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"Tedrowe explores the reconfigurations of a family and the strange alliances that can occur between young and old, love and work. And she writes brilliantly about money…. A deeply satisfying debut." —Margot Livesey, author of The House on Fortune Street

“A poignant meditation on desire, heartrending loss, and dreams deferred.” —Robin Antalek, author of The Summer We Fell Apart

Emily Tedrowe’s exceptional debut novel depicts the shockwaves set in motion by the sudden marriage of one middle-class family’s 78-year-old matriarch to a wealthy outsider. Commuters is that rare novel that offers something for almost everyone: “foodies” interested in exploring the rich tapestry of the New York City restaurant scene; the millions who have been profoundly affected by the current financial and mortgage crisis; or anyone simply looking for a beautifully drawn family drama in the vein of the works of Katrina Kittle (The Blessings of the Animals, Two Truths and a Lie) and Jennifer Haigh (The Condition, Baker Towers, Mrs. Kimble).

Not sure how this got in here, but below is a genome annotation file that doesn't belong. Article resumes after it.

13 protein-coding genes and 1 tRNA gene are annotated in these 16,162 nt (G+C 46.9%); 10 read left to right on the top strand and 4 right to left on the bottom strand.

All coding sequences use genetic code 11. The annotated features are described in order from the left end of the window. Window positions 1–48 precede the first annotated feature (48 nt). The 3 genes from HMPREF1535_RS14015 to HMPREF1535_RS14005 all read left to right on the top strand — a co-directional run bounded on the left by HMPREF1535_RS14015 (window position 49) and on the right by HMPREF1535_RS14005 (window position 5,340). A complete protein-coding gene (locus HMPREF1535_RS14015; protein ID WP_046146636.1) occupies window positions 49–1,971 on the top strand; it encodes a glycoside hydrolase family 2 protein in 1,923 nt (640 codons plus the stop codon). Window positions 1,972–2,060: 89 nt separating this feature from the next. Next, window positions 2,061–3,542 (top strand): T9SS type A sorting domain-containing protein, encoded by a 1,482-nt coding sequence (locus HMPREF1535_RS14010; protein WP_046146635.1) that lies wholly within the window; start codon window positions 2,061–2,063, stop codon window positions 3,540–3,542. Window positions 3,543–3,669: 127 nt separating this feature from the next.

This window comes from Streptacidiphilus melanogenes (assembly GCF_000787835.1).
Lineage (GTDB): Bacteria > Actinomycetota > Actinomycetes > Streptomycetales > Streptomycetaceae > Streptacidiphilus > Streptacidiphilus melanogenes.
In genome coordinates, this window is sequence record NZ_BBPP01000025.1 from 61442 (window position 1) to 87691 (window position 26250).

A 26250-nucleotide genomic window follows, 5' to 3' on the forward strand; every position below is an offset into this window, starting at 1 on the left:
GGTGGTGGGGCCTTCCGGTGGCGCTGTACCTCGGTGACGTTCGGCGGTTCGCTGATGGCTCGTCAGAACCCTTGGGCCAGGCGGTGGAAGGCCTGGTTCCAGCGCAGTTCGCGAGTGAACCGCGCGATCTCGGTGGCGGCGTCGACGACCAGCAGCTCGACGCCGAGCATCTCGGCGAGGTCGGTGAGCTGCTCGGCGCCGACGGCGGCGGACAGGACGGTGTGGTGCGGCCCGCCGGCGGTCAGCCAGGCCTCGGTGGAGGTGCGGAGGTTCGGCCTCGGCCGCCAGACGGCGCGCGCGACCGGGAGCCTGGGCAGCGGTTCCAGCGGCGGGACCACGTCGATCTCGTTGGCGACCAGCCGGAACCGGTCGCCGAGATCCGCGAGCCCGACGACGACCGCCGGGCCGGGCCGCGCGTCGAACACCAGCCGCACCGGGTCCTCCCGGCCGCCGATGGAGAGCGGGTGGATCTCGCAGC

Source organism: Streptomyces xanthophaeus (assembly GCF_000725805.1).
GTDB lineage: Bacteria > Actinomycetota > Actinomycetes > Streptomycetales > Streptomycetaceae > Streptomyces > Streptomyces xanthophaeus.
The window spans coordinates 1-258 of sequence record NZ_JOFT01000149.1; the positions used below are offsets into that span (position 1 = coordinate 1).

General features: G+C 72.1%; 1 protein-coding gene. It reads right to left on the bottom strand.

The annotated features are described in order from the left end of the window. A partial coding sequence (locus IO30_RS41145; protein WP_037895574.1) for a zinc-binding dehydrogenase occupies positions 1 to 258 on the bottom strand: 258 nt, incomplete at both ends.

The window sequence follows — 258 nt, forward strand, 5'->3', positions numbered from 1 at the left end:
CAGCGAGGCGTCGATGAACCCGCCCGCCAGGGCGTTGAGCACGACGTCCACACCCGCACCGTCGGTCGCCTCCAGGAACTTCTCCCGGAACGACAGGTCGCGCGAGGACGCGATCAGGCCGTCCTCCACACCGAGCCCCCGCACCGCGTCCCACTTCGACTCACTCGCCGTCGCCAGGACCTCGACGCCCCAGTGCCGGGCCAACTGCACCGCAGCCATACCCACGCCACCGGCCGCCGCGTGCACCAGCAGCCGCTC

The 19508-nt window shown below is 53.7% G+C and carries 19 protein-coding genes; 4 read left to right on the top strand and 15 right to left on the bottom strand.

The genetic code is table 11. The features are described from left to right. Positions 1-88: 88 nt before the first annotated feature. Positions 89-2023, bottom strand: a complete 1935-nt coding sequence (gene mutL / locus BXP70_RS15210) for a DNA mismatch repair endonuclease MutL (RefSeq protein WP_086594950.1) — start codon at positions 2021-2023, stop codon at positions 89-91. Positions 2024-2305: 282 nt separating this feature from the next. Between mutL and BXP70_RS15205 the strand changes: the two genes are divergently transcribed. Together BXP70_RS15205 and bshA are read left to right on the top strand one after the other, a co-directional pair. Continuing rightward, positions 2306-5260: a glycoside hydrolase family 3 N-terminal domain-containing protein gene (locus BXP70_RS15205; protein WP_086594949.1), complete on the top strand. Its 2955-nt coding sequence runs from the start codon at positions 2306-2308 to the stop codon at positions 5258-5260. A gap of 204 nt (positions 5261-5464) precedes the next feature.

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    This was a wonderful book but has left us hanging. Winnie and Jerry marry in their later years and then they are in a car accident that speeds up Jerry's dementia. Rachel, Winnie's daughter is also struggling with a husband who was in an accident that left him with some brain damage. Avery is Jerry's grandson who is also struggling with drug addictions. The ending leaves us with no answers as to how every one makes out. Perhaps this was done on purpose to go into another book? Hopefully as I really enjoyed this one.


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